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A widespread movement to require all healthcare workers to get vaccinated received a big boost from the American Hospital Association (AHA) this week.
The association, which represents nearly 5000 hospitals, issued a policy statement Wednesday that strongly urges COVID-19 vaccination of all healthcare personnel.
“The AHA also supports hospitals and health systems that adopt mandatory COVID-19 vaccination policies for healthcare personnel, with local factors and circumstances shaping whether and how these policies are implemented,” the statement said.
The AHA said it was taking this position because vaccination protects not only health workers, but also the patients they care for from contracting the deadly disease.
Since Houston Methodist Hospital became the nation’s first institution to establish a vaccine mandate last winter, dozens of hospitals and health systems have followed suit, including some of the largest US healthcare organizations.
Among the health systems currently requiring vaccination, according to Becker’s Hospital Review, are Banner Health, University of Chicago Medicine, Trinity Health, Mass General Brigham, Beth Israel Lahey Health, Hackensack Meridian Health, University of Mississippi Medical Center, Piedmont Healthcare, Virtua Health, Inova Health System, Mercy Health, Yale New Haven Health, Henry Ford Health System, SSM Health, NewYork-Presbyterian, RWJBarnabas Health, and University of Pennsylvania Health System.
In addition, New York City has imposed a vaccine mandate on employees of its public hospitals and clinics, and San Francisco requires personnel in high-risk settings such as skilled nursing facilities, acute care hospitals, homeless shelters, and jails to be vaccinated, according to Becker’s.
The facilities that belong to the Connecticut and Maryland hospital associations have agreed to establish vaccination mandates, as well.
There was some initial hesitancy among providers about requiring vaccines that had received only emergency use authorizations from the US Food and Drug Administration (FDA). However, a federal judge in June upheld Houston Methodist’s mandate. And in a town hall broadcast on CNN on Wednesday, President Joe Biden predicted that the vaccines will receive full FDA approval by the fall.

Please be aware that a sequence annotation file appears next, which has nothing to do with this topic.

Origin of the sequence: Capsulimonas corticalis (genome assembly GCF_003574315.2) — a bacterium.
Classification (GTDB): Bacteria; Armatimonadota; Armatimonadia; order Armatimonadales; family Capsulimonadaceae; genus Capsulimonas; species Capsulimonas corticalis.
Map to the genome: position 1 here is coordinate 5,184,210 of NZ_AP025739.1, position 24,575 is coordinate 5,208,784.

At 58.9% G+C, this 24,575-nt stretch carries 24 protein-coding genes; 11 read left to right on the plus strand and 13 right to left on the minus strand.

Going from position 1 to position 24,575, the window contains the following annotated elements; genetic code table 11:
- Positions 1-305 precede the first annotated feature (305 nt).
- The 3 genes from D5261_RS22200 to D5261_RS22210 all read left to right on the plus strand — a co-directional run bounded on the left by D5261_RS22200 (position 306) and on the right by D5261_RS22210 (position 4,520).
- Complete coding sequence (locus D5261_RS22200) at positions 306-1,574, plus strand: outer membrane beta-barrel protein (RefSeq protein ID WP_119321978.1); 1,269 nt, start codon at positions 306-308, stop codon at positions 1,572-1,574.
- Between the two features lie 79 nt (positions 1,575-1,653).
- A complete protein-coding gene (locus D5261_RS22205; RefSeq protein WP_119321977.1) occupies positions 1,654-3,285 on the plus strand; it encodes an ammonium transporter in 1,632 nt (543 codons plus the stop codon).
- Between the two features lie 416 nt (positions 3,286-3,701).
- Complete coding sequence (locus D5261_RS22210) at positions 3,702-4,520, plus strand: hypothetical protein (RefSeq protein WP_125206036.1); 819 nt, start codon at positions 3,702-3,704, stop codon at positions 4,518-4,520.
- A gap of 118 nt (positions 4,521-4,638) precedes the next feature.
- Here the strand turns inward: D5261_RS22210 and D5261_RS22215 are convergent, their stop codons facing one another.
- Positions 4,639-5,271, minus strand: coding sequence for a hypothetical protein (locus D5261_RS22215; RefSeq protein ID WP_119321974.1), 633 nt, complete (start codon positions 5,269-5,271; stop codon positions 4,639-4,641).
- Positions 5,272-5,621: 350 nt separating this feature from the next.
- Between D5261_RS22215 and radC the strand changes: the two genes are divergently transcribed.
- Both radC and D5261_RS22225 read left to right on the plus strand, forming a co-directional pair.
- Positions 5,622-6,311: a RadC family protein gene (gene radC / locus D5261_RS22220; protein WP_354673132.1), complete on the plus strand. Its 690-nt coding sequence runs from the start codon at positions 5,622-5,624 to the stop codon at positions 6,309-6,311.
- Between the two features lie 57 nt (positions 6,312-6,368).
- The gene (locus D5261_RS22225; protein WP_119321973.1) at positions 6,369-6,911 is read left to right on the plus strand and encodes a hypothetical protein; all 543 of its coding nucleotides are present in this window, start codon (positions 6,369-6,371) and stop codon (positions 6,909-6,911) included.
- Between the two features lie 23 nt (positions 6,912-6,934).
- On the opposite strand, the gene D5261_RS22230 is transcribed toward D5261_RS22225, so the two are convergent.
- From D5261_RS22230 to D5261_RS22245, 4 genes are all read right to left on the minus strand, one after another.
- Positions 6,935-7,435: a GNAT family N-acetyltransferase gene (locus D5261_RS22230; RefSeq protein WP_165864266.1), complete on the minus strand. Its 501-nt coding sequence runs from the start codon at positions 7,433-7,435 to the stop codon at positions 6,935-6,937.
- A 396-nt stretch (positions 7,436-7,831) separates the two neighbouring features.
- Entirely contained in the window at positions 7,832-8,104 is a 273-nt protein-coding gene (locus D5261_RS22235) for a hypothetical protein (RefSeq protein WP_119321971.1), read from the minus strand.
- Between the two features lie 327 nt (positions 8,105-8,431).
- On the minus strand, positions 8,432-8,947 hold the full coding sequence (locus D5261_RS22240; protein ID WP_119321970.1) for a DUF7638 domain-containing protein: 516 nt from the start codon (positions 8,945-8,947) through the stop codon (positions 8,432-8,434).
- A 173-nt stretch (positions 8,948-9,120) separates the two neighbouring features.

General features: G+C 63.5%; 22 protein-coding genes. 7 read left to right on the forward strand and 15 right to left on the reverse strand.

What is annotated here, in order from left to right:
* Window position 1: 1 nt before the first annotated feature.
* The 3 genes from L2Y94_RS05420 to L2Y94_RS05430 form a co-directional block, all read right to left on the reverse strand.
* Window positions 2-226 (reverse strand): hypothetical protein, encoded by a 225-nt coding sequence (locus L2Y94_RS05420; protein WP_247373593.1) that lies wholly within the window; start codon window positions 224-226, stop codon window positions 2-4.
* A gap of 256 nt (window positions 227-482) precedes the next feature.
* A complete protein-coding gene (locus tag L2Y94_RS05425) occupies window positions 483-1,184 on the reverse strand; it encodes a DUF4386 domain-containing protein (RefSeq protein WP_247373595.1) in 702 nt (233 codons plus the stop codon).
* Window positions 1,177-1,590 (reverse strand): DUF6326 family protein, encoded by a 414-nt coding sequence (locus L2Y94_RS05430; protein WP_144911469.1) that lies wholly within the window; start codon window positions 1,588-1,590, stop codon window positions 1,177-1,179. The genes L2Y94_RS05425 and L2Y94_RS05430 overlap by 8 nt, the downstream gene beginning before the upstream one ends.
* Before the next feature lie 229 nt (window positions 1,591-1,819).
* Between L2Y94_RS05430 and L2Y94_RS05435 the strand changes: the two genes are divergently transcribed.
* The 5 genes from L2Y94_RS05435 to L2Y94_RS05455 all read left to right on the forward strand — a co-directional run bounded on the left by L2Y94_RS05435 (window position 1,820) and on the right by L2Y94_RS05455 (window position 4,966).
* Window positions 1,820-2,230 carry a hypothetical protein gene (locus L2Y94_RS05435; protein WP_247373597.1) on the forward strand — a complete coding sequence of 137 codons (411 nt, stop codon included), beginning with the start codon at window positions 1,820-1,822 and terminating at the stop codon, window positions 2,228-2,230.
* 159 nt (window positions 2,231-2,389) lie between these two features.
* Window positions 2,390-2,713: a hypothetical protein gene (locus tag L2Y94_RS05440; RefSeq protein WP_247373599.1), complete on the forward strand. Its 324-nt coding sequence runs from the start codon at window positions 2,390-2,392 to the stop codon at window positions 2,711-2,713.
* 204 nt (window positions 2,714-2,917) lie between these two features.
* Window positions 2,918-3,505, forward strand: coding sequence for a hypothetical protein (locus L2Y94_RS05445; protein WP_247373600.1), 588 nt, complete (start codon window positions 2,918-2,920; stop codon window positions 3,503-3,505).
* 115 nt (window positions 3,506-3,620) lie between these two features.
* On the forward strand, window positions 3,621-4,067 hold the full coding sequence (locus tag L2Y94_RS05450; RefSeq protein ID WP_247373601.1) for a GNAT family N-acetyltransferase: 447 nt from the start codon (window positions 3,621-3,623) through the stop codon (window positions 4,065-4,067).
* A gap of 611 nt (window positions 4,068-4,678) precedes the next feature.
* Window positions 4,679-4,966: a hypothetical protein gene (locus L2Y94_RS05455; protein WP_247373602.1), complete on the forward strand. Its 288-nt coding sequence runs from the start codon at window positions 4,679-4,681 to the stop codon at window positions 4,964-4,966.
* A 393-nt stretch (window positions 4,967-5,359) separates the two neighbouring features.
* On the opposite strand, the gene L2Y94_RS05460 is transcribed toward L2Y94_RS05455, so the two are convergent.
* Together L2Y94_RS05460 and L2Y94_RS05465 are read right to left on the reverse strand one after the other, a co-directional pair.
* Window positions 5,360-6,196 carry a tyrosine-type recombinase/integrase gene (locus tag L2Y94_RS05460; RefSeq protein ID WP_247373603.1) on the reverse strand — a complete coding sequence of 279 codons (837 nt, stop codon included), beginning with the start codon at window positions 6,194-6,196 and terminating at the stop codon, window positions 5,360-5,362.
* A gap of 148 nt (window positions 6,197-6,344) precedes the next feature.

Besides the AHA, a number of other healthcare associations have endorsed the concept of vaccine mandates for healthcare workers. These include America’s Essential Hospitals, the Association of American Medical Colleges, and a group of seven professional associations.
The latter include the Infectious Diseases Society of America, the Society for Healthcare Epidemiology of America, the HIV Medicine Association, the Society for Post-Acute and Long-Term Care Medicine, the Association for Professionals in Infection Control and Epidemiology, the Pediatric Infectious Diseases Society, and the Society of Infectious Diseases Pharmacists.
Many Workers Still Unvaccinated
The rapidly growing movement to require vaccinations in healthcare parallels the fast rise of the Delta variant of COVID-19 in the US and abroad. With the daily tally of new cases approaching 40,000 in this country, 1-in-4 American healthcare workers remains unvaccinated, as reported by Medscape Medical News.
The AHA couched its support for vaccine mandates with several caveats. Among other things, the association encouraged hospitals that require vaccination to:
Provide exemptions for medical reasons and accommodations consistent with federal Equal Employment Opportunity Commission guidelines.
Follow the infection control guidelines of the Centers for Disease Control and Prevention, Occupational Safety and Health Administration requirements, and other federal and state regulations on personal protective equipment and other infection-control practices for unvaccinated staff who receive an exemption or an accommodation.
Continue providing education about the efficacy and safety of COVID-19 vaccines to encourage staff to obtain the vaccine voluntarily.
Offer scheduling flexibility and/or time off to ensure personnel have time to obtain the vaccine and recover from its possible side effects.
In an interview with Medscape Medical News in April, Houston Methodist CEO Marc Boom, MD, noted that Houston Methodist had been aggressively vaccinating its workers since January, and that it offered them $500 bonuses to get shots by mid-March.
At that point, 84% of the employees had been vaccinated, he said. Nearly all of the system’s personnel had gotten shots by the time 178 unvaccinated workers were suspended without pay on June 7.
Asked why this step was necessary, Boom replied, “Our sacred duty and obligation is to care for our patients and to care for them in the safest possible manner. Part of that is to make sure that our team is protected and that we minimize the chance of giving COVID to a patient. It’s about patients being at the center of everything we do.”
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